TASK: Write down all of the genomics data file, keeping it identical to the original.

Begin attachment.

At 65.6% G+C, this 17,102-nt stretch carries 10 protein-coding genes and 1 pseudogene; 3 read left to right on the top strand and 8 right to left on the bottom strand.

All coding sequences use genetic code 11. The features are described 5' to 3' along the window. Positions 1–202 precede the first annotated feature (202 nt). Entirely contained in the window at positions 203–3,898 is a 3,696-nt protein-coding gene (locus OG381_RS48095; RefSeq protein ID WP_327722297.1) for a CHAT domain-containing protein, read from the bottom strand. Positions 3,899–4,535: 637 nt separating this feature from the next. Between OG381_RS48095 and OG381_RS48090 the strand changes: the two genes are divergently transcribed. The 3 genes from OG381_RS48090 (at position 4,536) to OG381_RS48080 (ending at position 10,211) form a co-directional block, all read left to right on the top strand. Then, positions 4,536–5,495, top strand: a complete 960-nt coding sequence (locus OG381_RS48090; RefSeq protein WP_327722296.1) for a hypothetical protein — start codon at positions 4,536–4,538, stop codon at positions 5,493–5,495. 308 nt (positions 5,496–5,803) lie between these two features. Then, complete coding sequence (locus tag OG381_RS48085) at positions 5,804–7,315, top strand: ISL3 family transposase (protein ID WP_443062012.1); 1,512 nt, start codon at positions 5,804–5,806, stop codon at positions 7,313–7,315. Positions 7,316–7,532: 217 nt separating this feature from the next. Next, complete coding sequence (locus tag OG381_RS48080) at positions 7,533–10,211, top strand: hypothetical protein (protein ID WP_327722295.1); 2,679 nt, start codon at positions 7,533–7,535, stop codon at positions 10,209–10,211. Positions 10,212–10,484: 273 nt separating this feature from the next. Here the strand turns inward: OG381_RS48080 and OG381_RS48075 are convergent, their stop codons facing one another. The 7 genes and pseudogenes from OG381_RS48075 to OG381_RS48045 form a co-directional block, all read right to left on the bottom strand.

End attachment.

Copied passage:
At 65.6% G+C, this 17,102-nt stretch carries 10 protein-coding genes and 1 pseudogene; 3 read left to right on the top strand and 8 right to left on the bottom strand.

All coding sequences use genetic code 11. The features are described 5' to 3' along the window. Positions 1–202 precede the first annotated feature (202 nt). Entirely contained in the window at positions 203–3,898 is a 3,696-nt protein-coding gene (locus OG381_RS48095; RefSeq protein ID WP_327722297.1) for a CHAT domain-containing protein, read from the bottom strand. Positions 3,899–4,535: 637 nt separating this feature from the next. Between OG381_RS48095 and OG381_RS48090 the strand changes: the two genes are divergently transcribed. The 3 genes from OG381_RS48090 (at position 4,536) to OG381_RS48080 (ending at position 10,211) form a co-directional block, all read left to right on the top strand. Then, positions 4,536–5,495, top strand: a complete 960-nt coding sequence (locus OG381_RS48090; RefSeq protein WP_327722296.1) for a hypothetical protein — start codon at positions 4,536–4,538, stop codon at positions 5,493–5,495. 308 nt (positions 5,496–5,803) lie between these two features. Then, complete coding sequence (locus tag OG381_RS48085) at positions 5,804–7,315, top strand: ISL3 family transposase (protein ID WP_443062012.1); 1,512 nt, start codon at positions 5,804–5,806, stop codon at positions 7,313–7,315. Positions 7,316–7,532: 217 nt separating this feature from the next. Next, complete coding sequence (locus tag OG381_RS48080) at positions 7,533–10,211, top strand: hypothetical protein (protein ID WP_327722295.1); 2,679 nt, start codon at positions 7,533–7,535, stop codon at positions 10,209–10,211. Positions 10,212–10,484: 273 nt separating this feature from the next. Here the strand turns inward: OG381_RS48080 and OG381_RS48075 are convergent, their stop codons facing one another. The 7 genes and pseudogenes from OG381_RS48075 to OG381_RS48045 form a co-directional block, all read right to left on the bottom strand.